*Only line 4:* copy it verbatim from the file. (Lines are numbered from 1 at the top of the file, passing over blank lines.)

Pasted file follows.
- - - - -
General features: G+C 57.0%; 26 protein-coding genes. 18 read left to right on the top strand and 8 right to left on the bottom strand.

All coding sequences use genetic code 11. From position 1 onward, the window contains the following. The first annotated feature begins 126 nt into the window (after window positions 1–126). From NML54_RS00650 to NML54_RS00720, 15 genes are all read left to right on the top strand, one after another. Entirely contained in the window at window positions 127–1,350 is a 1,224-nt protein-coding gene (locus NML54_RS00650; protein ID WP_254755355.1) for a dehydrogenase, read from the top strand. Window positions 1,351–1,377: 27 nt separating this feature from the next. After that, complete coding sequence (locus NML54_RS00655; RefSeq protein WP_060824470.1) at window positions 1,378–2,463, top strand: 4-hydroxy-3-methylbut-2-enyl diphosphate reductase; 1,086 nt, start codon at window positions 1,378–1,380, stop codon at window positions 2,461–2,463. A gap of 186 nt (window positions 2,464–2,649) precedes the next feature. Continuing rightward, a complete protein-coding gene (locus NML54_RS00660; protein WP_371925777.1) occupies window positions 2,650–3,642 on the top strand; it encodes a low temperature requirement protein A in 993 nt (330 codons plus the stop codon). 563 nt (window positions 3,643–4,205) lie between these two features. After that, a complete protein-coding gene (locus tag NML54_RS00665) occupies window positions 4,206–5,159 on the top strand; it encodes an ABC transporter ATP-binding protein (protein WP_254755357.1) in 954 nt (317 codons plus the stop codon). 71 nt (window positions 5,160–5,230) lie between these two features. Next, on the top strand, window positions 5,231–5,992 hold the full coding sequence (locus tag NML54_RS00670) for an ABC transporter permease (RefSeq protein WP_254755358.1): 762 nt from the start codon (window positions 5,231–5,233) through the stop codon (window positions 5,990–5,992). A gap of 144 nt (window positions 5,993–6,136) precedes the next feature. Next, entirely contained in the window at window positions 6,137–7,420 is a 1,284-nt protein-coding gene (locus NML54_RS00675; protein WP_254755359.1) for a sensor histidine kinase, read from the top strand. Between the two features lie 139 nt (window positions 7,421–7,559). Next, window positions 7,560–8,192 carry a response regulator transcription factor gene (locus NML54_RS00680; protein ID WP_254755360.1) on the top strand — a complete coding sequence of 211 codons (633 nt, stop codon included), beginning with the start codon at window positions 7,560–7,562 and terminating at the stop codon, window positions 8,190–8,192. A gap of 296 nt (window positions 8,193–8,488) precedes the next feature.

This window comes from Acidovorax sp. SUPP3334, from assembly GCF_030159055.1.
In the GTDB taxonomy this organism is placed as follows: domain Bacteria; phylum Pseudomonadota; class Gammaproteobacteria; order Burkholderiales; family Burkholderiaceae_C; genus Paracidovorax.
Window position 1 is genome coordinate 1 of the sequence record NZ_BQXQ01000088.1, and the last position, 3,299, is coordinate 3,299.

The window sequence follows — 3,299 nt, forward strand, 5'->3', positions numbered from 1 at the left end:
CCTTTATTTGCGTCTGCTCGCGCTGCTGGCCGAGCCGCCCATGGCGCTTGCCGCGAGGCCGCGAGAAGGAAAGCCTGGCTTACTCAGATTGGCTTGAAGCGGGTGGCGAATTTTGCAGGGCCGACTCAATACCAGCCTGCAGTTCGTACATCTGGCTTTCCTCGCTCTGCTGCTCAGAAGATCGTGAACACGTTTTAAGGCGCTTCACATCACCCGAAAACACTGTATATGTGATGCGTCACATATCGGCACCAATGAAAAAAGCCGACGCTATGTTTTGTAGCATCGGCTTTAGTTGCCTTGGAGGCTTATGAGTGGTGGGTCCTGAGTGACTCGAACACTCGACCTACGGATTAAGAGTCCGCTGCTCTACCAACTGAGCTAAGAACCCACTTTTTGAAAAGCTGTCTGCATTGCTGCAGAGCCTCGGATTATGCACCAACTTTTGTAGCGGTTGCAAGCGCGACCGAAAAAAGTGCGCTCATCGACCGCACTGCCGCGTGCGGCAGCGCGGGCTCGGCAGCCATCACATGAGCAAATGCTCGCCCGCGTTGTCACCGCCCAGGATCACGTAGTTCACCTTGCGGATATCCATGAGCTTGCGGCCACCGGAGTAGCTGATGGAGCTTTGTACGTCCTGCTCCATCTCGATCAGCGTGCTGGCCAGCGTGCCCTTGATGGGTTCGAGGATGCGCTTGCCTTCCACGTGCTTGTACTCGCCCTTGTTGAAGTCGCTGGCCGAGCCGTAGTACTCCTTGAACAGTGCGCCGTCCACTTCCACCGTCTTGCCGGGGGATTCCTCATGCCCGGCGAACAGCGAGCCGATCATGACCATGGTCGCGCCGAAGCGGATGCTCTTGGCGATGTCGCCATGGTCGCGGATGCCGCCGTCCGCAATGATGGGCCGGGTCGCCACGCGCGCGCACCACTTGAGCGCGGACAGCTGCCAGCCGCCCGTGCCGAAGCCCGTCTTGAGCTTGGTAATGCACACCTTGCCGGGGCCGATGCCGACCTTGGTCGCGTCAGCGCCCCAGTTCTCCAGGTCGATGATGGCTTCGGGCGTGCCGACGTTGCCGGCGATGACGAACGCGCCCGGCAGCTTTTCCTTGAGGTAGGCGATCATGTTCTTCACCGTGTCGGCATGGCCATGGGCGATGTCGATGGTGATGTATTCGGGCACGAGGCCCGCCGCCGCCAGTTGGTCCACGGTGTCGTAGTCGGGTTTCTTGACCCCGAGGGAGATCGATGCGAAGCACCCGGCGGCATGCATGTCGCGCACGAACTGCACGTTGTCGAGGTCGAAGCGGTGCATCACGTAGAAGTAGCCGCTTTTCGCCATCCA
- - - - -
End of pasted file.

In the GTDB taxonomy this organism is placed as follows: domain Bacteria; phylum Pseudomonadota; class Gammaproteobacteria; order Burkholderiales; family Burkholderiaceae_C; genus Paracidovorax.